• With the power tool 1 shown in Fig. 1 to Fig. 7 the pivot shaft 30 passes from the left to the right side of the body 10 when viewed from the back side of the power tool 1, that is, from the left to the right side in Fig. 4, such that the one end 30A of the pivot shaft 30 connected to the lever 21 is positioned on the left side and the other end 30B is positioned on the right side of the body 10 when seen from the back of the power tool 1. A hand strap 43 (see Fig. 2) is disposed at a connecting position of the pivot shaft support part 40 to the handle grip 10C.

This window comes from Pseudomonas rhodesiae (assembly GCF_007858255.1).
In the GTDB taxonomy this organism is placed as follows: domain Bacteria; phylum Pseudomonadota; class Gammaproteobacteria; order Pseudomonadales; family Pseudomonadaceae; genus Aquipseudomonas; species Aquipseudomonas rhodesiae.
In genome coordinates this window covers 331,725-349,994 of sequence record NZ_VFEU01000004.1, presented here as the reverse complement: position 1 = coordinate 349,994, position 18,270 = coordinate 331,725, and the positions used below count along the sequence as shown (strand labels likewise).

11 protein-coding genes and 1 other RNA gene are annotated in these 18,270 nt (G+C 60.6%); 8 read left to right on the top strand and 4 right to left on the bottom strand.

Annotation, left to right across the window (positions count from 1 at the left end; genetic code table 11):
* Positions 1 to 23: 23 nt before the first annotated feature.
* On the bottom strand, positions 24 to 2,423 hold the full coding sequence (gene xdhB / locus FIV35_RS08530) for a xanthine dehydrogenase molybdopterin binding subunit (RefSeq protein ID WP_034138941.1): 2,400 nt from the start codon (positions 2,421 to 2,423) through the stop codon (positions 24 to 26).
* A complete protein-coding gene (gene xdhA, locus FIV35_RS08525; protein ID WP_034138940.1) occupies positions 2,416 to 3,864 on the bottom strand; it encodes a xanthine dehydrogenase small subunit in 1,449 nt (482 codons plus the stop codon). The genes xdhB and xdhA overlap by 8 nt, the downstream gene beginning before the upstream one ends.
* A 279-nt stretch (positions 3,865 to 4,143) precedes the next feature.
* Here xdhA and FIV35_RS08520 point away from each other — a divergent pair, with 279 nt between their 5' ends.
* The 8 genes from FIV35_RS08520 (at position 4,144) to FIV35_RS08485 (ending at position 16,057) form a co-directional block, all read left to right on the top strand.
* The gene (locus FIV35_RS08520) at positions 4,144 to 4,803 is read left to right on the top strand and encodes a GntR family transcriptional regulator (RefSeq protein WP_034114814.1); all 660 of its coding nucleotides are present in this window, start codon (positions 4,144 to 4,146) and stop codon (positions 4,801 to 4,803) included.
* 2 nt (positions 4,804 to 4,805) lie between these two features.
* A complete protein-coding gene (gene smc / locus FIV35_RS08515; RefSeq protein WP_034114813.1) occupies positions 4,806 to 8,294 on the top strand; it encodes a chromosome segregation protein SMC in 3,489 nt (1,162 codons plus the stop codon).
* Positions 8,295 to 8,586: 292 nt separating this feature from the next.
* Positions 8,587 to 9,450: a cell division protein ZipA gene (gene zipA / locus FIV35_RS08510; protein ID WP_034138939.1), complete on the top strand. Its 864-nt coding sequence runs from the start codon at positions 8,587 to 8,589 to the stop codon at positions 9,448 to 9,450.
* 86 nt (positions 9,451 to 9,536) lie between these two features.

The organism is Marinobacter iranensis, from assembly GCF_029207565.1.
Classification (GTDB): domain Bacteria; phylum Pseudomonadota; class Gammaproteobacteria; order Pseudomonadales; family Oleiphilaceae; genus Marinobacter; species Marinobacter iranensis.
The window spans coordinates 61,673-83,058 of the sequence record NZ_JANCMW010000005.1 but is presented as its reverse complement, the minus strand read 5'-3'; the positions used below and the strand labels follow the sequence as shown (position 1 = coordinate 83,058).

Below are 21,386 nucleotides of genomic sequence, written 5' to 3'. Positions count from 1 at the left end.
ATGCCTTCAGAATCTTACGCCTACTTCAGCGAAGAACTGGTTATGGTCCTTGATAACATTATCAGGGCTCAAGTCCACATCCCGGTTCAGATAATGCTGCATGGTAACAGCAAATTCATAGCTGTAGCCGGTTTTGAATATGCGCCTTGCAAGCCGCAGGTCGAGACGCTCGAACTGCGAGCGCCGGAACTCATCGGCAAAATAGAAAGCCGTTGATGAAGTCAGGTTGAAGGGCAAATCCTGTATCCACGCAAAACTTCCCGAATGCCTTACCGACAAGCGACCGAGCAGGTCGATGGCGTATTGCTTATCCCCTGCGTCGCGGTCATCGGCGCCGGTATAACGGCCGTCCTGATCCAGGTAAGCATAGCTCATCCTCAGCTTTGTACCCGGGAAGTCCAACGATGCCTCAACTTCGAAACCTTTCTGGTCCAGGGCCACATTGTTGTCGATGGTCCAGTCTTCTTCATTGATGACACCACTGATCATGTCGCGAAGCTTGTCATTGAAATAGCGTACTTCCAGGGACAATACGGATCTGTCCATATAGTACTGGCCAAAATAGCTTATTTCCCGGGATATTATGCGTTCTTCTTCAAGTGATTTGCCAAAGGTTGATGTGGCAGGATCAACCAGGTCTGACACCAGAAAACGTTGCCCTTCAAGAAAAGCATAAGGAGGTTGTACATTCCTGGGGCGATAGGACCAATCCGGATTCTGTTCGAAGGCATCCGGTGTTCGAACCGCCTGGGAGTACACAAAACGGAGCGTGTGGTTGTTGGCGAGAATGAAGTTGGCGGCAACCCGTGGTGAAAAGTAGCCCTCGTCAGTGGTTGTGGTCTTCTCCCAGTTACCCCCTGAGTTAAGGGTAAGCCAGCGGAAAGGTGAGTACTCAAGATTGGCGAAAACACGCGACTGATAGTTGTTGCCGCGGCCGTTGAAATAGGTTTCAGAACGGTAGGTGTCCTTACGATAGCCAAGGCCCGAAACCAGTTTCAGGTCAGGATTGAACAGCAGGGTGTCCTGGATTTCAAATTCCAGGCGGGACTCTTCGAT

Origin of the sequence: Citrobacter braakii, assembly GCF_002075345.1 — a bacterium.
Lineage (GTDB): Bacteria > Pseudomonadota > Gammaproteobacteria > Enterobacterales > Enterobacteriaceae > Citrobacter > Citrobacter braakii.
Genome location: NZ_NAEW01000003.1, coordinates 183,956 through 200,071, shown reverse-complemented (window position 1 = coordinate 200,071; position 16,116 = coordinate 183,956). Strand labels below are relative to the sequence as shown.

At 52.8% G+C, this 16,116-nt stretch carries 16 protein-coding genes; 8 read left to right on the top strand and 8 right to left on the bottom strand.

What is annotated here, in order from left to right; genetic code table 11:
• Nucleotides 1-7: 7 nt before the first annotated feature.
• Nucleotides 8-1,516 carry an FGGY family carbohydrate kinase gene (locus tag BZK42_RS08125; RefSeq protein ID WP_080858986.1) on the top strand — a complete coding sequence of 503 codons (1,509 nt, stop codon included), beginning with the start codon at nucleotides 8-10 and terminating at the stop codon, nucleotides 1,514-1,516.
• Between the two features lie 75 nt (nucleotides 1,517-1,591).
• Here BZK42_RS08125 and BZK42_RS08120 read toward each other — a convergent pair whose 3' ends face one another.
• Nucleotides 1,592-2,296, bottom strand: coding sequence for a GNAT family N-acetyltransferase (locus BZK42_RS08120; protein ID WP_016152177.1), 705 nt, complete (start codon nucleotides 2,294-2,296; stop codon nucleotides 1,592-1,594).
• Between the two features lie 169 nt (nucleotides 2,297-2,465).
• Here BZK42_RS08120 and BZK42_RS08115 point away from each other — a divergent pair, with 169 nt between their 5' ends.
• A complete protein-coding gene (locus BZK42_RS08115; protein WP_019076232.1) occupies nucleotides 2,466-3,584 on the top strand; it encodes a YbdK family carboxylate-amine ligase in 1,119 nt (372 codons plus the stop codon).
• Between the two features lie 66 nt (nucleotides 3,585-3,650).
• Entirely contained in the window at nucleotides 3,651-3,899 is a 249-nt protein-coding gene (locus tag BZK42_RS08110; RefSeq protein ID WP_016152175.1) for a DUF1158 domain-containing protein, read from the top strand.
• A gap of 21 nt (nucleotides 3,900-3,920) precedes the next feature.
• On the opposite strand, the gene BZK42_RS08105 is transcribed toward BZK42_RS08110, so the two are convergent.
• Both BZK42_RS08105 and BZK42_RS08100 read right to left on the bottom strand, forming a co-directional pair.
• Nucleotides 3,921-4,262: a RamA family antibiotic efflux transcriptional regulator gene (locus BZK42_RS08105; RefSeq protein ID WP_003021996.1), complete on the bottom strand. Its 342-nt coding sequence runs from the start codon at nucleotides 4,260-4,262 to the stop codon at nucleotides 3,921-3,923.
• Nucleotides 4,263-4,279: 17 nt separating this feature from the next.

• First engaging teeth 41A and second engaging teeth 42A are formed in the part of and at the through-hole 40a of the first pivot shaft support part 41 and second pivot shaft support part 42. First engaging teeth 41A and second engaging teeth 42A are disposed at symmetrical positions sideways to the body 10 substantially in the middle in the axial direction of the through-hole 40a. First engaging teeth 41A and second engaging teeth 42A protrude radially inwardly of the through-hole 40a. Thus, a reduced inner diameter part is provided in the through-hole 40a at positions corresponding to the locations of the first engaging teeth 41A and second engaging teeth 42A. The ends of the first engaging teeth 41A and second engaging teeth 42A in the axial direction of the through-hole 40a respectively form first resilient member contact part 41B and second resilient member contact part 42B, respectively. The distance between first resilient member contact part 41B and second resilient member contact part 42B is approximately 10 mm.